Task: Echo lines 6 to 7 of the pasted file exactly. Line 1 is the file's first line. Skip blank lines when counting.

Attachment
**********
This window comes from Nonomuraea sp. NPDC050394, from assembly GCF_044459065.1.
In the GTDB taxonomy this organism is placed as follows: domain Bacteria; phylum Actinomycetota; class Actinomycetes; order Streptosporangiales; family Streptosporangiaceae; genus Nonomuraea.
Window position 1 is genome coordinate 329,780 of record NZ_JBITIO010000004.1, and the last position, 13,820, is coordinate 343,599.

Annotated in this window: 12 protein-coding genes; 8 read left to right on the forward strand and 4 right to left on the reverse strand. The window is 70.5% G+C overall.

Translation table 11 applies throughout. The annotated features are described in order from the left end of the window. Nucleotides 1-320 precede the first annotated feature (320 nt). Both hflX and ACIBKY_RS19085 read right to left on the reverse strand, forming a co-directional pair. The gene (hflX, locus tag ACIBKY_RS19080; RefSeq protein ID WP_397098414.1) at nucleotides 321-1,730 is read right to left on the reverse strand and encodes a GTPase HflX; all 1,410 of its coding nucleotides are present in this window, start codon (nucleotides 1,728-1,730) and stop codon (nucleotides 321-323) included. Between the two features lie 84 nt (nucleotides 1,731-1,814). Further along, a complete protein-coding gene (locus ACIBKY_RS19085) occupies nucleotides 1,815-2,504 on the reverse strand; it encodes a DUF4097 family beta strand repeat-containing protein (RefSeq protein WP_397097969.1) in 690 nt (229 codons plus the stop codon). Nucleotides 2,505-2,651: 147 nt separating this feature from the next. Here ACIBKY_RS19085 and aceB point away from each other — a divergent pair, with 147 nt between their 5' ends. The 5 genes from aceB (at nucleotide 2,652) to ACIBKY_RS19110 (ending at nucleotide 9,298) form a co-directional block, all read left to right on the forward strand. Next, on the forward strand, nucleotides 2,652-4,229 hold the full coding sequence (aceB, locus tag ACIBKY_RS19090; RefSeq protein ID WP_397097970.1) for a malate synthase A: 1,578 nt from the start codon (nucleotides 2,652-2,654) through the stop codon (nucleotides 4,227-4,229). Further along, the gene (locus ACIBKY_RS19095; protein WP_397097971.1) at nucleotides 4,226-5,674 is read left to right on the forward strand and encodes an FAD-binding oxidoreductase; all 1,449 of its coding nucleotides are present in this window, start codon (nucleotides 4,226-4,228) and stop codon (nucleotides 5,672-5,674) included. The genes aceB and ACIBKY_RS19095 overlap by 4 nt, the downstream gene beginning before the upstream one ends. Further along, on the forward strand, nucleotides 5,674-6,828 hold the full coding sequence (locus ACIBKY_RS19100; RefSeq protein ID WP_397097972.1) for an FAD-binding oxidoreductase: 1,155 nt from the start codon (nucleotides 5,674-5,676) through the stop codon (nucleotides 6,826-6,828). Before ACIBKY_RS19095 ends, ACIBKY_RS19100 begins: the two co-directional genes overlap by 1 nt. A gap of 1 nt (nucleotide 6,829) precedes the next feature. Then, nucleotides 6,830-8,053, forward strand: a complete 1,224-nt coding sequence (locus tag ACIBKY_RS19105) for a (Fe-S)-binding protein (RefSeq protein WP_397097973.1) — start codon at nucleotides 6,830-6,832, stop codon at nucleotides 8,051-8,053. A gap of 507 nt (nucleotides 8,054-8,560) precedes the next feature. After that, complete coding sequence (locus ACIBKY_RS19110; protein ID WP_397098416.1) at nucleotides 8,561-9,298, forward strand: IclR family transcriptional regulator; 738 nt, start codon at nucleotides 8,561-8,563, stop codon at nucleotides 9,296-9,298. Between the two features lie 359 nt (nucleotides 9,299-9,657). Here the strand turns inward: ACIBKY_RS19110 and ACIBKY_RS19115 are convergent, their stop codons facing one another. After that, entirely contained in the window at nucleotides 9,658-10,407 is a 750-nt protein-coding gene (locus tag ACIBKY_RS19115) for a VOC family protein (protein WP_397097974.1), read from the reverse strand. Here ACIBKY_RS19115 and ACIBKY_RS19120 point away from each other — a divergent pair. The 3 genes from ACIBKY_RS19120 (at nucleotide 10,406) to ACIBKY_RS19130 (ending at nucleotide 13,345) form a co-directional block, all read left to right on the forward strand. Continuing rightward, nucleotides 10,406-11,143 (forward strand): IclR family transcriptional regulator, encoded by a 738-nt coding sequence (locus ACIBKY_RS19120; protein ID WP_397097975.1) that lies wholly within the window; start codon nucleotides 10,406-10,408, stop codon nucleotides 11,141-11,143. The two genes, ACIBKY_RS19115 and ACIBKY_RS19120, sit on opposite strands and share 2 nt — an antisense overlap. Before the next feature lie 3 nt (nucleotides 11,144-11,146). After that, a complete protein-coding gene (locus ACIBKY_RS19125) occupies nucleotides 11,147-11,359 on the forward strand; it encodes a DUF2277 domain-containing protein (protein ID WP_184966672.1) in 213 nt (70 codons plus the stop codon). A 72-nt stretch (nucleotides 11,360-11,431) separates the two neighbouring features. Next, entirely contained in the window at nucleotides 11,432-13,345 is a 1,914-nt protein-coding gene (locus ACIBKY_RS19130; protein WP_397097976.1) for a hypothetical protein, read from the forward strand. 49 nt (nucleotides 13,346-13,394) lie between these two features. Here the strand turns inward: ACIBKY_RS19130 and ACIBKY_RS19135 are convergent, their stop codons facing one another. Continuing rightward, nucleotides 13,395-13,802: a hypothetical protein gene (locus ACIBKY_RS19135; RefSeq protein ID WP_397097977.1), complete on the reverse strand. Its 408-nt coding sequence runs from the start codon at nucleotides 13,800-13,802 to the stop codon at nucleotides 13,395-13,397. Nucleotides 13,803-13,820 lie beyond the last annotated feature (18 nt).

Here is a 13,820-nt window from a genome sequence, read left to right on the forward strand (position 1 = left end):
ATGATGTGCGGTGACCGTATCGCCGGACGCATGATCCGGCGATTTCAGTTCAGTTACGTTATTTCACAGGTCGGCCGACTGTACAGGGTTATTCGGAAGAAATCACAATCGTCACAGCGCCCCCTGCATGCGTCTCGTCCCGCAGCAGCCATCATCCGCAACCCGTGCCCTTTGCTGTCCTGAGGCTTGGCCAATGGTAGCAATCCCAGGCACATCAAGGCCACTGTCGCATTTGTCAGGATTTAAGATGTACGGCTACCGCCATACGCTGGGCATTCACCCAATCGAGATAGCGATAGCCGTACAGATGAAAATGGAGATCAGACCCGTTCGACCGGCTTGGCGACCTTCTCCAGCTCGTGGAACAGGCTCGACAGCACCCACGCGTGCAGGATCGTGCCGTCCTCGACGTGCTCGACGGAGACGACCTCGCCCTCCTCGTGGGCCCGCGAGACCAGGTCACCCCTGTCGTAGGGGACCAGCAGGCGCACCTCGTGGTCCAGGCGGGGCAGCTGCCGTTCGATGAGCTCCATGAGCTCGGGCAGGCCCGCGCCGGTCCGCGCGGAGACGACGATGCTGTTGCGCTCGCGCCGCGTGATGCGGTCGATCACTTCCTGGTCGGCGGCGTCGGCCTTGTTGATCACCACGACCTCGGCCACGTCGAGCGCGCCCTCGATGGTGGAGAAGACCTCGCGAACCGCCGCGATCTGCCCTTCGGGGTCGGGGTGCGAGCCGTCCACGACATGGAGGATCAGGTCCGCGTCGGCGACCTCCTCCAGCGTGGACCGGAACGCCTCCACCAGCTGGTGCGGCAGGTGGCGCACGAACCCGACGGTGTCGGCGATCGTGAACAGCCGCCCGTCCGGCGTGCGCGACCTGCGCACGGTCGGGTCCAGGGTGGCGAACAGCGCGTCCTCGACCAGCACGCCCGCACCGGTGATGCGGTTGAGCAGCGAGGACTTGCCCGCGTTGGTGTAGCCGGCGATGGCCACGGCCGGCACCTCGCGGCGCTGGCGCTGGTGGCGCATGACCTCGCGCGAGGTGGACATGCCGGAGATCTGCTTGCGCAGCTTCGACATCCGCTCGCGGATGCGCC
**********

Here is a 13,820-nt window from a genome sequence, read left to right on the forward strand (position 1 = left end):
ATGATGTGCGGTGACCGTATCGCCGGACGCATGATCCGGCGATTTCAGTTCAGTTACGTTATTTCACAGGTCGGCCGACTGTACAGGGTTATTCGGAAGAAATCACAATCGTCACAGCGCCCCCTGCATGCGTCTCGTCCCGCAGCAGCCATCATCCGCAACCCGTGCCCTTTGCTGTCCTGAGGCTTGGCCAATGGTAGCAATCCCAGGCACATCAAGGCCACTGTCGCATTTGTCAGGATTTAAGATGTACGGCTACCGCCATACGCTGGGCATTCACCCAATCGAGATAGCGATAGCCGTACAGATGAAAATGGAGATCAGACCCGTTCGACCGGCTTGGCGACCTTCTCCAGCTCGTGGAACAGGCTCGACAGCACCCACGCGTGCAGGATCGTGCCGTCCTCGACGTGCTCGACGGAGACGACCTCGCCCTCCTCGTGGGCCCGCGAGACCAGGTCACCCCTGTCGTAGGGGACCAGCAGGCGCACCTCGTGGTCCAGGCGGGGCAGCTGCCGTTCGATGAGCTCCATGAGCTCGGGCAGGCCCGCGCCGGTCCGCGCGGAGACGACGATGCTGTTGCGCTCGCGCCGCGTGATGCGGTCGATCACTTCCTGGTCGGCGGCGTCGGCCTTGTTGATCACCACGACCTCGGCCACGTCGAGCGCGCCCTCGATGGTGGAGAAGACCTCGCGAACCGCCGCGATCTGCCCTTCGGGGTCGGGGTGCGAGCCGTCCACGACATGGAGGATCAGGTCCGCGTCGGCGACCTCCTCCAGCGTGGACCGGAACGCCTCCACCAGCTGGTGCGGCAGGTGGCGCACGAACCCGACGGTGTCGGCGATCGTGAACAGCCGCCCGTCCGGCGTGCGCGACCTGCGCACGGTCGGGTCCAGGGTGGCGAACAGCGCGTCCTCGACCAGCACGCCCGCACCGGTGATGCGGTTGAGCAGCGAGGACTTGCCCGCGTTGGTGTAGCCGGCGATGGCCACGGCCGGCACCTCGCGGCGCTGGCGCTGGTGGCGCATGACCTCGCGCGAGGTGGACATGCCGGAGATCTGCTTGCGCAGCTTCGACATCCGCTCGCGGATGCGCC